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Jack Minker (1927–2021)

Communications of the ACM

ACM fellow Jack Minker passed away on April 9, 2021, at the age of 93. Minker was a leader in the development of automating logistic reasoning, including deductive databases, logic programming, and artificial intelligence, but he is perhaps best known for his efforts to promote the social responsibility of scientists and human rights. In 1972, Minker was invited to join the newly constituted Committee of Concerned Scientists. He was asked to help identify Soviet computer scientists whose human rights were under attack by their government, frequently because of their career choices or because they had requested permission to emigrate from the Soviet Union. "It was something I could not refuse to do," said Jack in 2011.


AI for Heart Attack Prevention: The Story of Iker Casillas, World Cup Winning Goalkeeper - AI for Good Global Summit

#artificialintelligence

In 2019, Iker Casillas, Real Madrid goalie and World Cup Football Champion, suffered a sudden heart attack during a training session and was forced to retire from elite-level football. Overnight, his life was changed forever, and he found himself re-evaluating his life priorities. He started to learn about cardiovascular diseases and discovered that it is the first cause of death worldwide. This is an 800 billion Euro per year problem and the high costs of lengthy treatments can often result in loss of income and force millions of people into poverty annually, especially in low-resource settings. Cardiovascular diseases threaten progress towards the United Nations Sustainable Development Goal 3, which has a target to reduce premature deaths by one-third by 2030 (target 3.4).


GridToPix: Training Embodied Agents with Minimal Supervision

arXiv.org Artificial Intelligence

While deep reinforcement learning (RL) promises freedom from hand-labeled data, great successes, especially for Embodied AI, require significant work to create supervision via carefully shaped rewards. Indeed, without shaped rewards, i.e., with only terminal rewards, present-day Embodied AI results degrade significantly across Embodied AI problems from single-agent Habitat-based PointGoal Navigation (SPL drops from 55 to 0) and two-agent AI2-THOR-based Furniture Moving (success drops from 58% to 1%) to three-agent Google Football-based 3 vs. 1 with Keeper (game score drops from 0.6 to 0.1). As training from shaped rewards doesn't scale to more realistic tasks, the community needs to improve the success of training with terminal rewards. For this we propose GridToPix: 1) train agents with terminal rewards in gridworlds that generically mirror Embodied AI environments, i.e., they are independent of the task; 2) distill the learned policy into agents that reside in complex visual worlds. Despite learning from only terminal rewards with identical models and RL algorithms, GridToPix significantly improves results across tasks: from PointGoal Navigation (SPL improves from 0 to 64) and Furniture Moving (success improves from 1% to 25%) to football gameplay (game score improves from 0.1 to 0.6). GridToPix even helps to improve the results of shaped reward training.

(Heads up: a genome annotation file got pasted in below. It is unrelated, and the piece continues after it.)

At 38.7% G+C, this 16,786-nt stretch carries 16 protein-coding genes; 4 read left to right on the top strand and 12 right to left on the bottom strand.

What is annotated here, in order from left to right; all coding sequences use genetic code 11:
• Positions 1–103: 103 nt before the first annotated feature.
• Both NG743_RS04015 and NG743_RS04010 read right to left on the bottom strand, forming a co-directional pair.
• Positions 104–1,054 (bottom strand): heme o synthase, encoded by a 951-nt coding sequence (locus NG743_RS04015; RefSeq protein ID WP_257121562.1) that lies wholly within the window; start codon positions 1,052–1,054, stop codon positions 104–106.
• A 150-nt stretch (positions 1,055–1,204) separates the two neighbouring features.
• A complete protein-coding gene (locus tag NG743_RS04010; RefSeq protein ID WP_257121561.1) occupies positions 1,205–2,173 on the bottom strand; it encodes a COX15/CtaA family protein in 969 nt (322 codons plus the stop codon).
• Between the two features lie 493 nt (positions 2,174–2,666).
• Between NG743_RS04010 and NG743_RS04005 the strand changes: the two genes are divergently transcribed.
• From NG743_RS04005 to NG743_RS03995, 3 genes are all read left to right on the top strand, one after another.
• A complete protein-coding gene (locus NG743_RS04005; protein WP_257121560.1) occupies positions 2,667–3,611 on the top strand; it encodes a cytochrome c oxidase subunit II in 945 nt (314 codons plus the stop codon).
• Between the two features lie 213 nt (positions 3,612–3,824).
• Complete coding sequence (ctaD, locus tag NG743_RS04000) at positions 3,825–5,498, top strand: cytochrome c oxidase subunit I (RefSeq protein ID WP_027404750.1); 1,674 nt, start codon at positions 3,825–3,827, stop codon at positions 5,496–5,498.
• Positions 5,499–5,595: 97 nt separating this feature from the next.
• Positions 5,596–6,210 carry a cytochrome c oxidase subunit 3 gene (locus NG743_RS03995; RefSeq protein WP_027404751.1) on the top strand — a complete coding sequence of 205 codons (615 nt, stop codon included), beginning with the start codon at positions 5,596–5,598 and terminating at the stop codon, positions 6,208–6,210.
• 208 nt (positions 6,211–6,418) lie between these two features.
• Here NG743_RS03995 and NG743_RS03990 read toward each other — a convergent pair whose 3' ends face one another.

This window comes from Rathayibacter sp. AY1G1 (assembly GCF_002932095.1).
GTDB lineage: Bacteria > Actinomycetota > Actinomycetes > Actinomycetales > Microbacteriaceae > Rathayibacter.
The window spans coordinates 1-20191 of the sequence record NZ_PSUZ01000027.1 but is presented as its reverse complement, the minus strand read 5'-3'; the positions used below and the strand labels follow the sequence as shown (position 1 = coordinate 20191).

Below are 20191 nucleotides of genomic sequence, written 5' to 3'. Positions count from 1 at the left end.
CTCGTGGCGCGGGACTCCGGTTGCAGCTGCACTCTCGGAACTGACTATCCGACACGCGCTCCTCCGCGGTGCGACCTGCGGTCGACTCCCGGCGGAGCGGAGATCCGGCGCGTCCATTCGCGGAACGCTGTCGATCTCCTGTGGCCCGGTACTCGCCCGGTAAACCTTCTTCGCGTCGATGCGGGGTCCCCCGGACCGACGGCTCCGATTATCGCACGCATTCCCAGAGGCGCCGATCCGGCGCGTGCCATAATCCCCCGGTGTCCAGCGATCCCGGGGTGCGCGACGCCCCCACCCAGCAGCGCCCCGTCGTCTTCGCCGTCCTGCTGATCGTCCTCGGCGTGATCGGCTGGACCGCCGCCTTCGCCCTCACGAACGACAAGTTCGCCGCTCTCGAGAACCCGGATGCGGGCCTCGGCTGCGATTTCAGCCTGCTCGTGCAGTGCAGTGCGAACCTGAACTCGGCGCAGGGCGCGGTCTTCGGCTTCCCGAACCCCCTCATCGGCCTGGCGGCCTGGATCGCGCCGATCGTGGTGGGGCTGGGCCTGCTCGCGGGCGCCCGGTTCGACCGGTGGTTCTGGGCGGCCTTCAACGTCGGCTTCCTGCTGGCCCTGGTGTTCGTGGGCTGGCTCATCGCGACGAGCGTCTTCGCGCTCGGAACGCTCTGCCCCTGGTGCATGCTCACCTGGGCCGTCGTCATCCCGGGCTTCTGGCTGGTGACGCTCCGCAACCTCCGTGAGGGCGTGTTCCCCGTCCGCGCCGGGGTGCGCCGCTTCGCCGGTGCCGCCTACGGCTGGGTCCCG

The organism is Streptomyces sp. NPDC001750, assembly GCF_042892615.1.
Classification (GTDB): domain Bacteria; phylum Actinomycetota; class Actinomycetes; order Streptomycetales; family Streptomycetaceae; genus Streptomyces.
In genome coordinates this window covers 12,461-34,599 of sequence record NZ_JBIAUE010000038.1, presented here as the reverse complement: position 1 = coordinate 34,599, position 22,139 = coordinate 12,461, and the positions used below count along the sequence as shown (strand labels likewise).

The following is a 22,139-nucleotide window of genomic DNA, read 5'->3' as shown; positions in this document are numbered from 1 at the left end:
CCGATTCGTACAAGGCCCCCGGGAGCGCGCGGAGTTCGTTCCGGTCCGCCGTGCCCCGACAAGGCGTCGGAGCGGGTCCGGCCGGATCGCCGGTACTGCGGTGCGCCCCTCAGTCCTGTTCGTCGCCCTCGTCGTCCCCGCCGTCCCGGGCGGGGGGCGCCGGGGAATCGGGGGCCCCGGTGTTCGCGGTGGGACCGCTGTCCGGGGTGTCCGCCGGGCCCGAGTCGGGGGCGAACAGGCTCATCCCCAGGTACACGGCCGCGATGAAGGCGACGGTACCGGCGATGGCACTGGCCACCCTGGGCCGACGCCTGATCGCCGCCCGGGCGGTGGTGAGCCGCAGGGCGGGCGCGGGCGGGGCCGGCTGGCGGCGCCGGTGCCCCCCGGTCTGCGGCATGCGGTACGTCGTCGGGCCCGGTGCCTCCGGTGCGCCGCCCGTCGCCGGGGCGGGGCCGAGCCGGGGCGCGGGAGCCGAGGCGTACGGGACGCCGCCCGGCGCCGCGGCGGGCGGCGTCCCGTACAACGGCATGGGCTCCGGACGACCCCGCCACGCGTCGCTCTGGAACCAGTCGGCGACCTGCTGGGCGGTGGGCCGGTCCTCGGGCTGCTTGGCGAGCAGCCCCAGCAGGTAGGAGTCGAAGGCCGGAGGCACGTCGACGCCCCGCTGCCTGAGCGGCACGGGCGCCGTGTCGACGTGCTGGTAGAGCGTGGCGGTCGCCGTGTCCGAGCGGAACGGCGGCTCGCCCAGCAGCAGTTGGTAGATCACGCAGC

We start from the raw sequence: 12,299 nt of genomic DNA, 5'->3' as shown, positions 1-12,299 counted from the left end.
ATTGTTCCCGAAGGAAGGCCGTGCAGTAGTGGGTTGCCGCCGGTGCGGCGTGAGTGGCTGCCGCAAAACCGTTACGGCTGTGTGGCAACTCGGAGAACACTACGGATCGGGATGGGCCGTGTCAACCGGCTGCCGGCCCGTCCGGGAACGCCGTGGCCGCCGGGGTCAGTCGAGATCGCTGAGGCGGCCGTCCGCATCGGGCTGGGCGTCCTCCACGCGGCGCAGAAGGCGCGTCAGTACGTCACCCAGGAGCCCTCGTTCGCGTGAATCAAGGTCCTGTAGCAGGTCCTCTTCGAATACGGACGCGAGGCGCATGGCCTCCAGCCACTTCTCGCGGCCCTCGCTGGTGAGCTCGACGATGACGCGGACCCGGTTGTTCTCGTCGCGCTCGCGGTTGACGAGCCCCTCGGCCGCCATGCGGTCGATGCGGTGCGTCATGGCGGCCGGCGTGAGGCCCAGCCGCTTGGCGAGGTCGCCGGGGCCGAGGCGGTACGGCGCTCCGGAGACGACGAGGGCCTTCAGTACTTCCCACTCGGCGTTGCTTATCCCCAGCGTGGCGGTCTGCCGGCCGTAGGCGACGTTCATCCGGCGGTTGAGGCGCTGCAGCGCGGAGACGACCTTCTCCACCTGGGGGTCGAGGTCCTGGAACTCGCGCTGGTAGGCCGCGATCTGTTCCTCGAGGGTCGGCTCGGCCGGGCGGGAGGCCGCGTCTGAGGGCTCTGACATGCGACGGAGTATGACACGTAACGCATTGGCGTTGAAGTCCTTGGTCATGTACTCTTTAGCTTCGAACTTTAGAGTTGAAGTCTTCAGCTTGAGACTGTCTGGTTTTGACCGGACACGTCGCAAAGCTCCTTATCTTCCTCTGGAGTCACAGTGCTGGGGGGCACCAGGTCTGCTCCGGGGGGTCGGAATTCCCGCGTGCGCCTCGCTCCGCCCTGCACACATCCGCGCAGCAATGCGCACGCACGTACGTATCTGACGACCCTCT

Holding AI Culpable for Brain Drain: Controversy that Digs Deep

#artificialintelligence

Brain drain, in memoriam, has been a serious issue for nations. Countries producing erudite scholars and creative brains that hold the promise to present a nation, always suffer the anxiety of losing them to the countries with more advanced prospects. This is the best in which one can explain brain drain. Brain drain also a synonym for human capital flight refers to a type of immigration of qualified individuals to countries receiving them and utilising their skills to the benefits of the nation. Still in persistence, it has gained strength over the years.


Mike Carey obituary

The Guardian

My friend Mike Carey, who has died aged 71, was a pioneer in the development of speech recognition and digital audio, including digital audio broadcasting (DAB). After a formative period at the Post Office research labs, Keele University and Mitel Telecom, he left in 1985 with Adrian Anderson and me to establish Ensigma, a company that quickly established itself as a leader in the research and development of digital speech and audio applications, with uses in mobile telephony, broadcasting and automated speech recognition systems. Mike was born in Preston, to Ethel (nee Glover), a weaver and housewife, and Stephen, a miner-cum-decorator. At Preston Catholic college, a local grammar, he met Elizabeth Mercer at a school dance, for once beating the cross-country champion across the floor. They married in 1969, by which time Mike was on a Post Office scholarship to study electrical engineering at Imperial College, London, supported throughout by extra work taken on by his parents.